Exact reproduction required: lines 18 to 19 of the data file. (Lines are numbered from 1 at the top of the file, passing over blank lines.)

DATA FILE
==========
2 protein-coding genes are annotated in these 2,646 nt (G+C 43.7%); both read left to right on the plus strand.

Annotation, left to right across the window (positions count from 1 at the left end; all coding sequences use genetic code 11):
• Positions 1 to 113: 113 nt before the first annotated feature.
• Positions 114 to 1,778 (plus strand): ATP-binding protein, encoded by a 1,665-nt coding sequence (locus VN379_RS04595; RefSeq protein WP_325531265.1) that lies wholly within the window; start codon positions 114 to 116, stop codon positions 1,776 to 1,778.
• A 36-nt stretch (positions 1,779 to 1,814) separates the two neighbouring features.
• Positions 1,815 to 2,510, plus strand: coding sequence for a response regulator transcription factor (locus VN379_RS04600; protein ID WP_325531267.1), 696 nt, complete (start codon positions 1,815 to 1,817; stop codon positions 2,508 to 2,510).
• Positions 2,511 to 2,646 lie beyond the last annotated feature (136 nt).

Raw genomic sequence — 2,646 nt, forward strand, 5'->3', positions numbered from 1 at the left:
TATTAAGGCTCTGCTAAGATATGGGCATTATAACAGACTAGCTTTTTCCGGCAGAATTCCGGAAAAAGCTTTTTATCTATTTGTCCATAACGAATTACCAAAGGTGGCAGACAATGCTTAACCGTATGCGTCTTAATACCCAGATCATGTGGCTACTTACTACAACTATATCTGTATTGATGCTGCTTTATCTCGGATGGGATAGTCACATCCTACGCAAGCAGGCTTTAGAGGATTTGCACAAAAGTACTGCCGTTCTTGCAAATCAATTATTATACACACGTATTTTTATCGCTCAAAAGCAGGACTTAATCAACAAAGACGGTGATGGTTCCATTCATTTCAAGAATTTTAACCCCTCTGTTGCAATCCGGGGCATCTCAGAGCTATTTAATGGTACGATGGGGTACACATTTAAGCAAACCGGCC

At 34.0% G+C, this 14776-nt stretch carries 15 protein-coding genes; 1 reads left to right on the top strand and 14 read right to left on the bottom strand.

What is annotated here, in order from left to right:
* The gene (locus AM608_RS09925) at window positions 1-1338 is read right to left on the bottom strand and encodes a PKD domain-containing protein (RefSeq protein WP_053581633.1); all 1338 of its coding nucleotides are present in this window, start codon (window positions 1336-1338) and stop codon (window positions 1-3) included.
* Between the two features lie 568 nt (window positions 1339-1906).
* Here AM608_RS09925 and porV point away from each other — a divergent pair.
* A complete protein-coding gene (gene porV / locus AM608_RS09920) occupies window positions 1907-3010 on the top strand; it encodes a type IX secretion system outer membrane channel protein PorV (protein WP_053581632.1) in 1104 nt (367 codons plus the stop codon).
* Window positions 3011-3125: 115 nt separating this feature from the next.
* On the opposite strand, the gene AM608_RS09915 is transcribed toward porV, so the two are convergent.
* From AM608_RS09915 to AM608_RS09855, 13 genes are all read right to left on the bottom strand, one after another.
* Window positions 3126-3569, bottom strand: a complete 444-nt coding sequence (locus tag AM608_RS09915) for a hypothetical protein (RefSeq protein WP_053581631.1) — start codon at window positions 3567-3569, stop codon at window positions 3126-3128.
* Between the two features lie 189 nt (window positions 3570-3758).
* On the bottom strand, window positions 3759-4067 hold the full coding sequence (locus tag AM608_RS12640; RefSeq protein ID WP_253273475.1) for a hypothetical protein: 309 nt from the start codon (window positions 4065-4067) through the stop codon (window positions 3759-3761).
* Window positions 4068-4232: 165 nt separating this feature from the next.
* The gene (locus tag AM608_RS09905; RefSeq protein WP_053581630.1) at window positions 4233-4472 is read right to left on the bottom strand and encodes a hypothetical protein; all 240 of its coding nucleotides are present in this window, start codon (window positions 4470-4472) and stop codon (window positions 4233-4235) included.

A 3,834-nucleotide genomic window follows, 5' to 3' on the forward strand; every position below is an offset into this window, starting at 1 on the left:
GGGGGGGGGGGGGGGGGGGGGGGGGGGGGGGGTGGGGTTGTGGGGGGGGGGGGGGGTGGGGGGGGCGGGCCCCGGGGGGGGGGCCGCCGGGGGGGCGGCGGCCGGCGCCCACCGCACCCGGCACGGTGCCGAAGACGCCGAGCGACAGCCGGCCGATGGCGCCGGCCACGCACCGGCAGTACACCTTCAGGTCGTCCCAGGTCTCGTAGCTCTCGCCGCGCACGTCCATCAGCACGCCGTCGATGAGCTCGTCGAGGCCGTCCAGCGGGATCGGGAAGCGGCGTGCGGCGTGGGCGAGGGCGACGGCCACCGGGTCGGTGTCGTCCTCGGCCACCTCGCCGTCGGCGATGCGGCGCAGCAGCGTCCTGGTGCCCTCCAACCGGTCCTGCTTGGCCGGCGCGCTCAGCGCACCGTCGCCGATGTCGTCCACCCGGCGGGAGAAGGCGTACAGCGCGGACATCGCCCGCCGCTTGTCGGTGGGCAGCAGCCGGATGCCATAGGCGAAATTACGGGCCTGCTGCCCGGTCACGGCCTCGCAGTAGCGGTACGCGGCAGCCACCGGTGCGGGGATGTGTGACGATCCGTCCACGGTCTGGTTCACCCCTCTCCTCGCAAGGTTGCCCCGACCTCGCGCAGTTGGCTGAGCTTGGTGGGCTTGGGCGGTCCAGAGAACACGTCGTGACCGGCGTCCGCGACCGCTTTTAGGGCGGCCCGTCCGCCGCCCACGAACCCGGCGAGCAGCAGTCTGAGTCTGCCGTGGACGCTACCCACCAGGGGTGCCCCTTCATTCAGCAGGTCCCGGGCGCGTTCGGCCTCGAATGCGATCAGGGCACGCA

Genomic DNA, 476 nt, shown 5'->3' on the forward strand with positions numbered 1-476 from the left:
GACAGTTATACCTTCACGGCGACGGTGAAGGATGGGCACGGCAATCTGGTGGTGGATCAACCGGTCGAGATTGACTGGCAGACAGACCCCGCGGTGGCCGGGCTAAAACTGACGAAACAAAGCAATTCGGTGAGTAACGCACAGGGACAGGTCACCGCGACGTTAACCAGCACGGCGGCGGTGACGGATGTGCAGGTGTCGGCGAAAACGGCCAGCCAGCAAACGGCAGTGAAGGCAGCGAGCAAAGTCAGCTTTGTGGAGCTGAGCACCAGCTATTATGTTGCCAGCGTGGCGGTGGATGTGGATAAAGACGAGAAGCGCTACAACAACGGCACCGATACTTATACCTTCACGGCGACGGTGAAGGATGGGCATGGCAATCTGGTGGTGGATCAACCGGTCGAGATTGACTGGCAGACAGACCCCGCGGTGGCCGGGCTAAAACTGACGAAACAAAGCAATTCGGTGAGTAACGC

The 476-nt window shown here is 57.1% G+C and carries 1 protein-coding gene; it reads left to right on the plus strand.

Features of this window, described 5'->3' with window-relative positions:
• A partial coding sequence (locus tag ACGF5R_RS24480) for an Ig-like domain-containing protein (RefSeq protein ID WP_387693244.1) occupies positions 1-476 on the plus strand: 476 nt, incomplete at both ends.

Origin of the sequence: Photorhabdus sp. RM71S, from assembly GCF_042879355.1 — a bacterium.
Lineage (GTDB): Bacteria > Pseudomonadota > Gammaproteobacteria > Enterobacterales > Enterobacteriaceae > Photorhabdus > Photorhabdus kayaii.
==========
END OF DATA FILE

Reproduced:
* From AM608_RS09915 to AM608_RS09855, 13 genes are all read right to left on the bottom strand, one after another.
* Window positions 3126-3569, bottom strand: a complete 444-nt coding sequence (locus tag AM608_RS09915) for a hypothetical protein (RefSeq protein WP_053581631.1) — start codon at window positions 3567-3569, stop codon at window positions 3126-3128.